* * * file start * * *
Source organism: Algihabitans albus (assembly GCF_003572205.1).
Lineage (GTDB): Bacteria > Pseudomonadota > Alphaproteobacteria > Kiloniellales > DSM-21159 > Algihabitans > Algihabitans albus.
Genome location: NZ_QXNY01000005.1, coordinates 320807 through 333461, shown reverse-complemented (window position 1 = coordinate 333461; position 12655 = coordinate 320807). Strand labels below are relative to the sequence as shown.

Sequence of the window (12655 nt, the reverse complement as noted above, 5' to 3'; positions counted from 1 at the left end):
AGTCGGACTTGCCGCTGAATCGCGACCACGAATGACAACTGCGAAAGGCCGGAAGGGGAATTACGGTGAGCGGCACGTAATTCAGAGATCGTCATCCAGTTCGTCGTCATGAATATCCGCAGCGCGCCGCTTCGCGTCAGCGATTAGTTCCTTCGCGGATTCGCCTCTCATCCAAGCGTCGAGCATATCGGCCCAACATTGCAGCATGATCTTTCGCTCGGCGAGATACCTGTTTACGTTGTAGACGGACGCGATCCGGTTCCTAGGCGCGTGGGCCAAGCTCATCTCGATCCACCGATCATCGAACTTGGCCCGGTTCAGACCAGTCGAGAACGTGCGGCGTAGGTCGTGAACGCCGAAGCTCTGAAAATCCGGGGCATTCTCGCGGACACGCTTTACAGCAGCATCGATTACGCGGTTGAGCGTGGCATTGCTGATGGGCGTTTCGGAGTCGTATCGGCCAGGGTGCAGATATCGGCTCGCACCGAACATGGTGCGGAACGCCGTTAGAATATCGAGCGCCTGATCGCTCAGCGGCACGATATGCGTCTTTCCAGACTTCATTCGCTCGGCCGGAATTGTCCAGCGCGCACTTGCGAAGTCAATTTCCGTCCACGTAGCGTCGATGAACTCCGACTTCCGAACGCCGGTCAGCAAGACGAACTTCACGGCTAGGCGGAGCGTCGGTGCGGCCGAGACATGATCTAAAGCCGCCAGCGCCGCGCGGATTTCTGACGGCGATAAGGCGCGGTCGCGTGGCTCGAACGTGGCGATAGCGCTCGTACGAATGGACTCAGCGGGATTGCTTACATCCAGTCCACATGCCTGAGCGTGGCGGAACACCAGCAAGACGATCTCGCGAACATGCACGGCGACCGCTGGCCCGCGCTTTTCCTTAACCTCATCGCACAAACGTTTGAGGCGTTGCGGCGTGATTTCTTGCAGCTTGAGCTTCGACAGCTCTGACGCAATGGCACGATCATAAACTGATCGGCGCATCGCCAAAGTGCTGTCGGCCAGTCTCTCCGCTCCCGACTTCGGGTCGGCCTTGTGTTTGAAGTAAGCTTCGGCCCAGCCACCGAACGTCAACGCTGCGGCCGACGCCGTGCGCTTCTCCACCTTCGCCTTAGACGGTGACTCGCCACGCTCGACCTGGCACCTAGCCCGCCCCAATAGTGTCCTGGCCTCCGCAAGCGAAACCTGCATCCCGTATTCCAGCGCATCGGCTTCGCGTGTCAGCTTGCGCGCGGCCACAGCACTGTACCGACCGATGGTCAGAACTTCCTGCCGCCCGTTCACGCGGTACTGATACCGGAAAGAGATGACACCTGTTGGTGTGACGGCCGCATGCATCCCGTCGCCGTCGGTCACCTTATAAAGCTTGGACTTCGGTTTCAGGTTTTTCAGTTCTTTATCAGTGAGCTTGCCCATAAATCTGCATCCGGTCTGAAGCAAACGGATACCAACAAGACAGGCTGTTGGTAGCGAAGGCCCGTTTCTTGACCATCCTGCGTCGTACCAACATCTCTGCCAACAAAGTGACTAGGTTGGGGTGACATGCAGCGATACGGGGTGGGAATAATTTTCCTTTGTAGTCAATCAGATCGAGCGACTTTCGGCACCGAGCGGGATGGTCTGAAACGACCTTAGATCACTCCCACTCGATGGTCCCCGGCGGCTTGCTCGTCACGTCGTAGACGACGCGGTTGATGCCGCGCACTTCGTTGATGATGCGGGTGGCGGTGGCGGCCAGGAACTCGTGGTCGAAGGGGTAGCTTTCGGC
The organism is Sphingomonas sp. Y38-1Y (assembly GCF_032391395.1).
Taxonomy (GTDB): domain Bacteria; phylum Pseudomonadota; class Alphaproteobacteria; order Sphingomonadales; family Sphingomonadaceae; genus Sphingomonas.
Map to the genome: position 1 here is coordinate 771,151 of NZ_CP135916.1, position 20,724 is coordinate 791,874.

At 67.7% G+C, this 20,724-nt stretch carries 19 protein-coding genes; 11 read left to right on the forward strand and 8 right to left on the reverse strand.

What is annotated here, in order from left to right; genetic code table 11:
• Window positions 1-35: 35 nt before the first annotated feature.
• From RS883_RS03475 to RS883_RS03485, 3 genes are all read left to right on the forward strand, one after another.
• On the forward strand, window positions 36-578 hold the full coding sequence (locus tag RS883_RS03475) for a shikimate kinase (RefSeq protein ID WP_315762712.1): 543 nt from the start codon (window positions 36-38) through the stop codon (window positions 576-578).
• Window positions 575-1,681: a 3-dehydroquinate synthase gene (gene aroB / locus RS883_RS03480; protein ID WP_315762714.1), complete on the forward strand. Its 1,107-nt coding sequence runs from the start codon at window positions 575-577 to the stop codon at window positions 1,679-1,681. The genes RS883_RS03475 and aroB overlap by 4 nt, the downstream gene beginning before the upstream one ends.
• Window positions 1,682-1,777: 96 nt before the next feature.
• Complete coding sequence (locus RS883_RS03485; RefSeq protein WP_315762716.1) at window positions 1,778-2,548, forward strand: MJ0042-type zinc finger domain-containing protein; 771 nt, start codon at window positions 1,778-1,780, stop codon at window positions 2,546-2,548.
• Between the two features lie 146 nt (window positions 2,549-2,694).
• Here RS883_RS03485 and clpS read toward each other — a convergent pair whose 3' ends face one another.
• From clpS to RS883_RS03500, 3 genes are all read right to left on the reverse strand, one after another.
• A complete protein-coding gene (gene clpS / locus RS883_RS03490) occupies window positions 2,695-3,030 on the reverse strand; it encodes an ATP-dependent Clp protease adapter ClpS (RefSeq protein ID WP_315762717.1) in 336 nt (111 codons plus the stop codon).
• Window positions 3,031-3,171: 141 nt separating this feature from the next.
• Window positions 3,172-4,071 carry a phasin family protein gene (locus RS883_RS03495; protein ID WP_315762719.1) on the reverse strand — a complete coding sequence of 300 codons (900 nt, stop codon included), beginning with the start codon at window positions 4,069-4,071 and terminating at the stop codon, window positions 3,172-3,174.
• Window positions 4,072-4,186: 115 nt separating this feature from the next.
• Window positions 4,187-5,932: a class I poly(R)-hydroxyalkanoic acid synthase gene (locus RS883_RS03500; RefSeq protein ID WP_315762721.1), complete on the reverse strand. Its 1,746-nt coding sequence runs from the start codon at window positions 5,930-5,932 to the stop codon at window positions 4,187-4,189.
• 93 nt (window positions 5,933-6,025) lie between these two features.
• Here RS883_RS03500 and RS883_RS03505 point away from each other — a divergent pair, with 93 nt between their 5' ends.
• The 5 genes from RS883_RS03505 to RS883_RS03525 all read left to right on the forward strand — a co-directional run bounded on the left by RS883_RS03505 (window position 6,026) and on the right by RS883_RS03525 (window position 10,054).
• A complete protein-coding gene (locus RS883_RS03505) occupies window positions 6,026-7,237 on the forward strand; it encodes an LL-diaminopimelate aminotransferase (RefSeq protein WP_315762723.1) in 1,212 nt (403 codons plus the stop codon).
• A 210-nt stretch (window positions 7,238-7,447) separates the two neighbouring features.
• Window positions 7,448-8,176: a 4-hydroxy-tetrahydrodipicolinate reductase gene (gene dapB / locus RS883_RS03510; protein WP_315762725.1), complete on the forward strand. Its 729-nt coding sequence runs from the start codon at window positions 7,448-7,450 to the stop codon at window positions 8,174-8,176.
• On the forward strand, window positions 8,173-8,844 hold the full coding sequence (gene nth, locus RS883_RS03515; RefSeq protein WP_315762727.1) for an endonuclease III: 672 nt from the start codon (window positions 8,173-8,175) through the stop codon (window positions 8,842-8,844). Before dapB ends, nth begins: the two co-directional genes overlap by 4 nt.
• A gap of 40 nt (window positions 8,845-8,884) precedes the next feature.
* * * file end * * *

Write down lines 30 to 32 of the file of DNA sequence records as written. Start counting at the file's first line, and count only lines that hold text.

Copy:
• Window positions 7,448-8,176: a 4-hydroxy-tetrahydrodipicolinate reductase gene (gene dapB / locus RS883_RS03510; protein WP_315762725.1), complete on the forward strand. Its 729-nt coding sequence runs from the start codon at window positions 7,448-7,450 to the stop codon at window positions 8,174-8,176.
• On the forward strand, window positions 8,173-8,844 hold the full coding sequence (gene nth, locus RS883_RS03515; RefSeq protein WP_315762727.1) for an endonuclease III: 672 nt from the start codon (window positions 8,173-8,175) through the stop codon (window positions 8,842-8,844). Before dapB ends, nth begins: the two co-directional genes overlap by 4 nt.
• A gap of 40 nt (window positions 8,845-8,884) precedes the next feature.